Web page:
Posted by: Lisa Hill | January 31, 2022

The Golden Legend, by Nadeem Aslam

Strange: Determined to make a bit of space on the A shelf, I picked up this novel with fond memories of British-Pakistani Nadeem Aslam’s Maps for Lost Lovers (2004) which was shortlisted for the Dublin Literary Award.  But now, having read The Golden Legend (2017) I’ve checked my reading journal and realised that I must have confused Maps for Lost Lovers with something else.  Like The Golden Legend, Maps for Lost Lovers was very well-written and perhaps it was an authentic portrait of Pakistani immigrants who despise the country that’s hosting them while they make money, but I did not enjoy reading it and I found The Golden Legend very confronting as well.  My reading journal tells me that I didn’t much like The Wasted Vigil (2008) either, but I’d forgotten reading it, so I don’t think I’ll be revisiting this author’s work again.

He seems to have made a career out of writing about dysfunctional Islam.  Maps is about an immigrant Pakistani community in England; Vigil is about Islam in Afghanistan, and The Golden Legend is about terrorism, cruelty, corruption and sectarianism in Pakistan.  There is also love across religious divides in Aslam’s fictional city of Zamaran, but as the novel traces the ill-fortune of Nargis after her husband Massud is killed in a terrorist attack, it portrays a culture of inescapable violence and intimidation.

This is the blurb, and, based on what I’ve seen in the media, the religious intolerance does sound uncannily realistic:

When shots ring out on the Grand Trunk Road, Nargis’s life begins to crumble around her. Her husband, Massud–a fellow architect–is caught in the crossfire and dies before she can confess her greatest secret to him.

Under threat from a powerful military-intelligence officer, who demands that she pardon her husband’s American killer, Nargis fears that the truth about her past will soon be exposed. For weeks someone has been broadcasting people’s secrets from the minaret of the local mosque, and, in a country where even the accusation of blasphemy is a currency to be bartered, the mysterious broadcasts have struck fear in Christians and Muslims alike.

When the loudspeakers reveal a forbidden romance between a Muslim cleric’s daughter and Nargis’s Christian neighbour, Nargis finds herself trapped in the centre of the chaos tearing their community apart.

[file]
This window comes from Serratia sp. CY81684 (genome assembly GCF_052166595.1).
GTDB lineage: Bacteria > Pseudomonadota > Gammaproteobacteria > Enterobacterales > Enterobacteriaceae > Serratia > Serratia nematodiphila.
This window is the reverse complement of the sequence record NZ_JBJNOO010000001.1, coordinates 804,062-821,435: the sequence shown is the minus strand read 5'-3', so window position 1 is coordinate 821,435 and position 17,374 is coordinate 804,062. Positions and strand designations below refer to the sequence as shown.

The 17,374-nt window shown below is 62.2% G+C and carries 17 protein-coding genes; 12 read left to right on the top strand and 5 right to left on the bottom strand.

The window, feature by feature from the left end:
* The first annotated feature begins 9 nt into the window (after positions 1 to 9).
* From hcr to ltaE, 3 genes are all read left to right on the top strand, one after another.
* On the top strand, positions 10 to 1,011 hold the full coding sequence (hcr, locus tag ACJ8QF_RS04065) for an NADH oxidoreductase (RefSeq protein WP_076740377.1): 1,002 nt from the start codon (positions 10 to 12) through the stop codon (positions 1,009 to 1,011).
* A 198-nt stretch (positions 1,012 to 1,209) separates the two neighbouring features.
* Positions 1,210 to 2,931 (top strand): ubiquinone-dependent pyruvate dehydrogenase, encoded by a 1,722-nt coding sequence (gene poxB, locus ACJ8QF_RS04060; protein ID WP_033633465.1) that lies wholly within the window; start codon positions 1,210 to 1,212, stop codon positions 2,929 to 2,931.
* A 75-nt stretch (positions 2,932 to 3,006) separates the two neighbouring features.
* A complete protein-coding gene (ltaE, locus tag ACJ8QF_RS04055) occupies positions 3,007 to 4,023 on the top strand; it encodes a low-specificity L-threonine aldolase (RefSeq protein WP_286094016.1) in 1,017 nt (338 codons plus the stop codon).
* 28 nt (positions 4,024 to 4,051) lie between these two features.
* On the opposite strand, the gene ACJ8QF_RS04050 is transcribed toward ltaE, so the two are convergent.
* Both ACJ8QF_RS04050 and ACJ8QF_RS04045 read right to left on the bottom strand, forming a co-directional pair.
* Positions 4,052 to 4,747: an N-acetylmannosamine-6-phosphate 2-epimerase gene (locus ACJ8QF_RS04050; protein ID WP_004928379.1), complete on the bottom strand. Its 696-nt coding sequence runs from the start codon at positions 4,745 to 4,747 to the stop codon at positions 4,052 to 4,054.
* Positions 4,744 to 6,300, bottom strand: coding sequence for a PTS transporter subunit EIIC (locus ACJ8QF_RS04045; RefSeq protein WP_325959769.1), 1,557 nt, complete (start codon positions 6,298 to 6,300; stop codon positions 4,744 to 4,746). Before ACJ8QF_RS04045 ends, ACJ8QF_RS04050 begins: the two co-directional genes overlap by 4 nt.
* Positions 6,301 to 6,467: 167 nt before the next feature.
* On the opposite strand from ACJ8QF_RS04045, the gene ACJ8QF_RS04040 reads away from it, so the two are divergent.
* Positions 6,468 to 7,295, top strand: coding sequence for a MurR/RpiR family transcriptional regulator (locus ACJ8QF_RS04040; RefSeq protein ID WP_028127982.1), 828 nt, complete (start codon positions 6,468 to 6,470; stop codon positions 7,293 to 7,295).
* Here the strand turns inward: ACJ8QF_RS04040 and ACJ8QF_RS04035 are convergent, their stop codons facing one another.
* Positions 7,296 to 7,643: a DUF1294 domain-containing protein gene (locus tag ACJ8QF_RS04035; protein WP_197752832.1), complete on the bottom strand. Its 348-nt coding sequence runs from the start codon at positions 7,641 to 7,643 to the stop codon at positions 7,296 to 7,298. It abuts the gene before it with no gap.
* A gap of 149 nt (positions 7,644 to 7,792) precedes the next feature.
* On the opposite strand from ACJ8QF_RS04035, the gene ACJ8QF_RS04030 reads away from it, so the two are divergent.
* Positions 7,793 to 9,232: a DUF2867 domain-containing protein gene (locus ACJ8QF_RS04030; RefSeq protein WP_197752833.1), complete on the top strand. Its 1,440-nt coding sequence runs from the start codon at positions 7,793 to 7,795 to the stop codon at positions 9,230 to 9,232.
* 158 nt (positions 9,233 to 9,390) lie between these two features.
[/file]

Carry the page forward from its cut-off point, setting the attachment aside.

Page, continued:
There is so much brutality and violence in the novel, that the sense of the characters being trapped in a claustrophobic web becomes overwhelming.  It’s one of those books where it’s necessary to stop reading and do something else for a while in order to lessen the horror.  It makes for a disjointed reading experience. There are passages of great beauty, and the characters are resilient and brave, but their island refuge is only a tentative kind of survival and it seems inevitable that the bigots will get them in the end.

Very depressing reading…

For other opinions, see Lara Feigel in The Guardian, Francine Prose in the NYT, and Jane Wallace in the Asian Review of Books.

Author: Nadeem Aslam
Title: The Golden Legend
Publisher: Faber & Faber, 2017
ISBN: 9780571330744, pbk., 264 pages
Source: personal library


  1. I don’t even remember hearing about this author, but I probably have on your blog. His subject matter sounds interesting in the sense that it’s something I’ve not read much about, but I’m unlikely to find time to slot it in so I’m glad you’ve done that work for me!!

    Liked by 1 person

    • LOL Sue, I think you probably have read about atrocities by fundamentalists in Pakistan, what this book does is make you care terribly about the people they target…


  2. I think I tolerate graphic violence in books and movies less and less as I get older Lisa. I’m not sure of the reason for that, I always disliked it, but now it’s enough to stop me reading/watching.


    • I wonder… I wonder if a generation brought up on those violent US movies has more tolerance for it?


  3. Hm. Sounds a bit too dark for me at the moment. I just read Kamila Shamsie’s ‘Burnt Shadows’, so have had my fill of dark and violent fiction for a while.


    • Yes, that was a difficult book too…


  4. Oh this sounds too depressing. I wonder if you mixed up A Map for Lost Lovers with AHDAF SOUEIF – The Map of Love, because I saw that title and thought “ohh the Egyptian one” then realised it wasn’t, then trawled through my blog for which one I’d mixed it up with.


    • Yes, that’s it, that was a lovely book… I’d better make sure I have these two authors clear in my mind in future!
      Thank you:)


  5. Definitely sounds like this would be too much for me right now, despite the necessity for us to be aware of the horrors in the world…


  6. I don’t think this is for me. I don’t want to stick my head in the sand, but too much graphic violence is not something I really want to read. I did enjoy The Map of Love though, so thank you to you and Liz for ensuring I don’t confuse the two authors!


  7. I’ve only read his first (Season of the Rainbirds) and I remember some sombre bits but mostly the beauty of his prose and his sensibility. I’m looking forward to exploring more of his work (Ali at Heavenali has recommended at least one other along the way, maybe two).


    • Ah, ok, I’ll have a look there, thanks


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